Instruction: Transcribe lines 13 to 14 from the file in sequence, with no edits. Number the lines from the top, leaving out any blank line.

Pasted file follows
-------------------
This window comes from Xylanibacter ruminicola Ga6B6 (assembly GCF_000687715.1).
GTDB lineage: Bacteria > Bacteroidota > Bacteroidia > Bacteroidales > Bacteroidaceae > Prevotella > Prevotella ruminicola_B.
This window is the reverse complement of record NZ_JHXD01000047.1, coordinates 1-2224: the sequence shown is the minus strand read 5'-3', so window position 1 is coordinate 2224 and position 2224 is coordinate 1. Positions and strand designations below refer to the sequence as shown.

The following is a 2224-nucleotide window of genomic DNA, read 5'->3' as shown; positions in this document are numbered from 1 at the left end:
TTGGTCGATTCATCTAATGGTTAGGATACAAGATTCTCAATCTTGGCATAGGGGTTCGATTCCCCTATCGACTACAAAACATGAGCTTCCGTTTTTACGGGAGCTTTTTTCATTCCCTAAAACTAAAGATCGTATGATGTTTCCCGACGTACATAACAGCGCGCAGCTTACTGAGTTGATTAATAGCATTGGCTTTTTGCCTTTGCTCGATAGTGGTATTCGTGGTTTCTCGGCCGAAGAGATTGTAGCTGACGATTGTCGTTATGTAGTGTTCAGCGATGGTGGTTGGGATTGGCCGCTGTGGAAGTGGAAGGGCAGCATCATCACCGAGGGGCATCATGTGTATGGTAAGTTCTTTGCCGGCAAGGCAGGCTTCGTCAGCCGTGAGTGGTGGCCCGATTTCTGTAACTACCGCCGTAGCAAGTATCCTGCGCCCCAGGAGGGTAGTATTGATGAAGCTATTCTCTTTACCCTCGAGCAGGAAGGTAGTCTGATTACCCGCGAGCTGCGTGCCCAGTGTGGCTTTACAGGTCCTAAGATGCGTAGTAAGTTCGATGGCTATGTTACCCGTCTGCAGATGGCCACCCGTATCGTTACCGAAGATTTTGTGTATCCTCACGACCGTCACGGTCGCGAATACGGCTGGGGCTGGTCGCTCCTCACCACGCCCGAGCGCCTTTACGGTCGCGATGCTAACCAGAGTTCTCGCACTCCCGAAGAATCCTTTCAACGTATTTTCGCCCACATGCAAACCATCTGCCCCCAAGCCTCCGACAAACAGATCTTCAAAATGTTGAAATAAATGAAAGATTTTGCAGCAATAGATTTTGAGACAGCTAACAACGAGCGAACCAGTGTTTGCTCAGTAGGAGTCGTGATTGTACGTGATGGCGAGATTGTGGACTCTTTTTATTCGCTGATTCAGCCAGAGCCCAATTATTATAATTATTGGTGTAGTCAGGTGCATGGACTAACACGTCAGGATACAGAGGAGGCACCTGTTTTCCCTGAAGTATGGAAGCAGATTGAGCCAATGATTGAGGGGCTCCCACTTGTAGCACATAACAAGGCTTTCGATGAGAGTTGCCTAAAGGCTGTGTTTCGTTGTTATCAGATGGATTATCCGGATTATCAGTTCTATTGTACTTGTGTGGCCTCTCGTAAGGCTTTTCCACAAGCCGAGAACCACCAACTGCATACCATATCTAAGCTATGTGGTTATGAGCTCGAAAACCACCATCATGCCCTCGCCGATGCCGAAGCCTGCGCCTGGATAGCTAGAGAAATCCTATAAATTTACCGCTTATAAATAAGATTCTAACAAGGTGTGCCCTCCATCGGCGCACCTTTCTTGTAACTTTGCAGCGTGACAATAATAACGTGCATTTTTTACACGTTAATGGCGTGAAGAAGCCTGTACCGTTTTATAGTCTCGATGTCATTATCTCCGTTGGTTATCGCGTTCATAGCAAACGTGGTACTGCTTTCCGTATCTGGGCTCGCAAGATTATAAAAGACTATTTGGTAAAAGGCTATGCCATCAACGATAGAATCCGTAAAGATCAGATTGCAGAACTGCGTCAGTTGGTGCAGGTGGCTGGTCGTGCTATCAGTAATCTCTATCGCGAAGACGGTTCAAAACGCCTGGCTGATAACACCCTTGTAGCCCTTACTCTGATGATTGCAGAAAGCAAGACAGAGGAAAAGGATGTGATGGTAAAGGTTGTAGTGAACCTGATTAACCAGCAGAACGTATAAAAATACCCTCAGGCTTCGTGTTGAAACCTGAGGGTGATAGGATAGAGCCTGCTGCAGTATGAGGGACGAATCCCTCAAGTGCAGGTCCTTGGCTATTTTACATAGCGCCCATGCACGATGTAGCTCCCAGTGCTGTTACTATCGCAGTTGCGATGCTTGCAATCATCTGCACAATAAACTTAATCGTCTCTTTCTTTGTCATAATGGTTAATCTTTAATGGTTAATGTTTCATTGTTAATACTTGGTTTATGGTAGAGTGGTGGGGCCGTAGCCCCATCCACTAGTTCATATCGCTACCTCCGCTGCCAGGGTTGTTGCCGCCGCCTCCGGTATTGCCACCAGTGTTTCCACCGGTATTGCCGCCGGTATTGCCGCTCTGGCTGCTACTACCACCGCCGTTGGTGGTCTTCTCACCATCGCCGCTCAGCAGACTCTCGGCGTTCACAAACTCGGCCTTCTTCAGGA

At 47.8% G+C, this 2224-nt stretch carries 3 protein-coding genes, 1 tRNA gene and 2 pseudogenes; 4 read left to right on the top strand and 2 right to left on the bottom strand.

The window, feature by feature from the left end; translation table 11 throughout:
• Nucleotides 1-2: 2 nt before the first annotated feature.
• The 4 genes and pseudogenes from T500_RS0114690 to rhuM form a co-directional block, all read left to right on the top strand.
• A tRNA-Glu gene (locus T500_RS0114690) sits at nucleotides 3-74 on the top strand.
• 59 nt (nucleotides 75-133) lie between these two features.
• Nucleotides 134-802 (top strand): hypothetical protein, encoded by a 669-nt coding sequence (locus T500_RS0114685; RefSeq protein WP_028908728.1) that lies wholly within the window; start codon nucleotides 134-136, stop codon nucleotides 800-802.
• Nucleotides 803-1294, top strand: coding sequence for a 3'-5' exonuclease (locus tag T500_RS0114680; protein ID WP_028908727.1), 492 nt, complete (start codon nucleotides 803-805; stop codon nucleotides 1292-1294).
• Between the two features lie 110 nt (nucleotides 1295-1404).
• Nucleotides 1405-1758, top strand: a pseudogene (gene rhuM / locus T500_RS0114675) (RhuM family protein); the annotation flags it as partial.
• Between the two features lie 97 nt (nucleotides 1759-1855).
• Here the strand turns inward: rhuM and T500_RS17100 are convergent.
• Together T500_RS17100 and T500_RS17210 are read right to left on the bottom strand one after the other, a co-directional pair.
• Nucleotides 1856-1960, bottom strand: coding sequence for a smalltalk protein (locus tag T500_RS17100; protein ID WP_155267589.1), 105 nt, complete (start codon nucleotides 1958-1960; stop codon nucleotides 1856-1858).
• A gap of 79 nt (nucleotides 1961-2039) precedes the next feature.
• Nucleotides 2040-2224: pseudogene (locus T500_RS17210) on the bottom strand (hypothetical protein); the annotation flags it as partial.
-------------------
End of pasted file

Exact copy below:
• Nucleotides 803-1294, top strand: coding sequence for a 3'-5' exonuclease (locus tag T500_RS0114680; protein ID WP_028908727.1), 492 nt, complete (start codon nucleotides 803-805; stop codon nucleotides 1292-1294).
• Between the two features lie 110 nt (nucleotides 1295-1404).